Biometric wearables make inroads for health monitoring: BioStrap, Whoop, Oura and BioIntelliSense
BioStrap and Whoop bracelets, Oura Rings and BioStickers are all showing promise for biometric health and fitness monitoring, in a variety of settings, from early detection of transmissible diseases to tracking recovery for cancer patients and athletes.
BioStrap CEO tells personal story of early COVID-19 detection
Biometric disruptions sensed by his BioStrap alerted the CEO of the startup wearable-maker that he may have COVID-19, prompting him to schedule a test, which confirmed the early diagnosis he was warned of by the BioStrap app.
This according to a new case study published by the company, which describes CEO Sameer Sontakey’s experience.
People with even asymptomatic COVID-19 show significant biometric changes, according to the company, including to their resting heart rate, heart rate variability, oxygen saturation, respiration rate and arterial properties. A risk assessment system developed by BioStrap with a modified ‘Early Warning Score’ can detect potential respiratory infections based on these signals, the company says. The BioStrap EWS is based on the British National Early Warning Score (NEWS2) recommendations for risk stratification, but uses a continuous scale relative to the subject’s personal baseline biometrics.
BioStrap’s proprietary technology continuously captures reliable biometrics each night by extracting raw waveform photoplethysmography (PPG).
The biometric monitoring showed Sontakey’s sleep quality declined, with disruptions and their durations increasing, and his heart rate variability plummeted. After recovery, the BioStrap-EWS detected his return to normal values, and reclassified him as low-risk. The same pattern was also noted in other users who tested positive for COVID-19 during the company’s internal testing in 2020.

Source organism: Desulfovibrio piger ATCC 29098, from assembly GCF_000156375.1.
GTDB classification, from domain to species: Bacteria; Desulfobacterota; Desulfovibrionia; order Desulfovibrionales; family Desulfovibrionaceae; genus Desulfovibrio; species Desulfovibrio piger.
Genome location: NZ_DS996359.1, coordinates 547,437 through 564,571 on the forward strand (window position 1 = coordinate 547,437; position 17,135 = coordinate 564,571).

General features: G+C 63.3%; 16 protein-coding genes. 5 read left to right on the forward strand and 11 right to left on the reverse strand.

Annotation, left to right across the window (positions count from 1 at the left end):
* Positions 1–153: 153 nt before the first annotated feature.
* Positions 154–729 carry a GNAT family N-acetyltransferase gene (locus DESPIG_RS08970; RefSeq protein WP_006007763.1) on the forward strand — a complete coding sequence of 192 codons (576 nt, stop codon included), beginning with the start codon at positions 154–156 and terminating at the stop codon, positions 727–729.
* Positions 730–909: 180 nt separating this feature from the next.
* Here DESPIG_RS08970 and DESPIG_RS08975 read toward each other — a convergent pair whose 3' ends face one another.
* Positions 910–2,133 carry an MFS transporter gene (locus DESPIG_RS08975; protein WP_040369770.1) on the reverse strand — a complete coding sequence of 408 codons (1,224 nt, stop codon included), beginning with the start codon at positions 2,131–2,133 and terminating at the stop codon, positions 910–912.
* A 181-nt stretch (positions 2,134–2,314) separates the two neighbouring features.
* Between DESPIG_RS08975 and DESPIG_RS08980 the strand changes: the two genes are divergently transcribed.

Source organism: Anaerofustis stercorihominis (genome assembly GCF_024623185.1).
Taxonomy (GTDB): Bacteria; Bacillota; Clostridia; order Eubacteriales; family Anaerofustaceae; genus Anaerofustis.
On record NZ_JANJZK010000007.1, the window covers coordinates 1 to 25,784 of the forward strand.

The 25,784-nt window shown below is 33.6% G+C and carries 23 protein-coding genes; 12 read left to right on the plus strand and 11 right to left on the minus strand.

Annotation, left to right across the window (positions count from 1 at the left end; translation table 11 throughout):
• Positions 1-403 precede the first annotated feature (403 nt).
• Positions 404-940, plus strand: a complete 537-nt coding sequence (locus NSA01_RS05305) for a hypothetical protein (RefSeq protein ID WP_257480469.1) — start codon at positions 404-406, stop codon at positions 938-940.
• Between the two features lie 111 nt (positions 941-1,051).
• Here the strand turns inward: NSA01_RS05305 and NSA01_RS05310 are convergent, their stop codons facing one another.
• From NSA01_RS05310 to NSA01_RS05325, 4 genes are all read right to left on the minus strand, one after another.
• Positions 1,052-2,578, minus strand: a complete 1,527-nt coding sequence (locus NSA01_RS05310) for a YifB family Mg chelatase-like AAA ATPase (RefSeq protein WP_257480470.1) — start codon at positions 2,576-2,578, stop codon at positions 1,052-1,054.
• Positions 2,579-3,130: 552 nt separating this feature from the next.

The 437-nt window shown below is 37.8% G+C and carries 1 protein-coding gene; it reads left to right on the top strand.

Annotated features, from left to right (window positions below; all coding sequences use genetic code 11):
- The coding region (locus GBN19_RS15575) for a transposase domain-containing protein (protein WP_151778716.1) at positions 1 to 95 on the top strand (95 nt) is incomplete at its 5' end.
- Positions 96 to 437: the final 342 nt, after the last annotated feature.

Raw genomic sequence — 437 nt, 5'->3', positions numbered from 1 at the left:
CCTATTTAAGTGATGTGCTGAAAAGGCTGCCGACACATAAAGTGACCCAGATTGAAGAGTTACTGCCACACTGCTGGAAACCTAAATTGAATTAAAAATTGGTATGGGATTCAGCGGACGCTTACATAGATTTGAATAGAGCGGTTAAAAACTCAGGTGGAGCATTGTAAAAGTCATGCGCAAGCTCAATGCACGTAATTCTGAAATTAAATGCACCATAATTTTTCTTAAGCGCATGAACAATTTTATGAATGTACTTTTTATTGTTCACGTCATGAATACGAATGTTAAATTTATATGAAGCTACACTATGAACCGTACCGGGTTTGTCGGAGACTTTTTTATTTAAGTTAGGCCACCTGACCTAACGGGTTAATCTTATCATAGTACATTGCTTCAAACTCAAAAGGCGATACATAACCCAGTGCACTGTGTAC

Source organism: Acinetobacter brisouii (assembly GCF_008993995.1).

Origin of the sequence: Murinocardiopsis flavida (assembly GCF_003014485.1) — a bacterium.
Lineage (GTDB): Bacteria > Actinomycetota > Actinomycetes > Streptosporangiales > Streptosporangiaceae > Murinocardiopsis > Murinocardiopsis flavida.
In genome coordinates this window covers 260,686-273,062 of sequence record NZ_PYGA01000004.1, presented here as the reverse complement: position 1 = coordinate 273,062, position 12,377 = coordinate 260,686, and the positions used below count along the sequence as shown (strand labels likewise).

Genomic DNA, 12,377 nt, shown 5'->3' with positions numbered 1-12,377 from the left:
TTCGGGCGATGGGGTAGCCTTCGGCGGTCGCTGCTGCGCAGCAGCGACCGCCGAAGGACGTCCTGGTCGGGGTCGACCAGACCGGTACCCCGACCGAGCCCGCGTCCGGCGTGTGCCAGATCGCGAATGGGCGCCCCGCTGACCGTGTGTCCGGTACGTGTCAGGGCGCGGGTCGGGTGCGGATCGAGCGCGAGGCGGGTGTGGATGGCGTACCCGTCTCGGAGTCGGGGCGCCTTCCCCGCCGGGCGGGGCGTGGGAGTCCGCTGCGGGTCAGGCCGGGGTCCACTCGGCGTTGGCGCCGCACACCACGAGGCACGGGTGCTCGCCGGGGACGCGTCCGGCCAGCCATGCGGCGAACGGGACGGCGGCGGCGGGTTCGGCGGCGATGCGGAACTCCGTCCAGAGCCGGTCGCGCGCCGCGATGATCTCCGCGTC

Whoop named official CrossFit wearable
Whoop and CrossFit have stuck a deal to make the biometric bracelet the official wearable of the sport and exercise platform, according to a company announcement.
The multi-year partnership is intended to benefit athletes at all levels of ability and experience with biometric data on training, sleep, and recovery.
Whoop brings real-time data sharing to CrossFit with Whoop Live, and the companies plan to launch several co-branded events. CrossFit will also integrate Whoop data into its educational component.
“CrossFit athletes were some of the earliest WHOOP adopters and have continued to be an integral part of our growing global membership,” says Will Ahmed, Whoop founder and CEO. “WHOOP is the ideal partner for CrossFit training as it provides the information that athletes and fitness enthusiasts alike need to understand their bodies, prioritize recovery, and ultimately optimize performance. We are incredibly excited to become an official partner of CrossFit and bring our communities even closer together.”
Whoop will also be used to collect biometric data for health monitoring of arctic paratroopers through a recent deal with the Pentagon.
Mass. firefighters wear Oura rings for health monitoring
Firefighters in Duxbury, Massachusetts have begun wearing Oura Rings to track their health biometrics and provide early indications that they should seek out COVID-19 tests, FirefighterNation reports.
The department began using infrared thermometers earlier in the pandemic to screen for COVID-19, but found their performance would fluctuate even based on firefighters being out in the sun, or sweating. The constant, passive biometric monitoring of the Oura ring enabled more accurate temperature monitoring while doing away with the twice-a-day checks.
The software is set up to transmit data only to the mobile phone of the individual wearing the ring, not a central portal, to avoid creating concerns about intrusive surveillance, according to the report. Feedback from firefighters has been positive.
Biometric sticker wearable to be tested for cancer treatment
BioIntelliSense has partnered with The Leukemia & Lymphoma Society (LLS) to use the BioSticker continuous biometric health monitoring device in clinical trials with hematological cancer patients.
The BioSticker has been cleared by the FDA as a single-use medical device for 30 days of continuous vital sign monitoring, and by providing a medical-grade Data-as-a-Service (DaaS) platform and FDA 510(k) Class II medical device, BioIntelliSense says it sets a new standard for remote patient monitoring.
The wearable sticker was also selected for an early COVID-19 detection trial by the U.S. DoD earlier this year.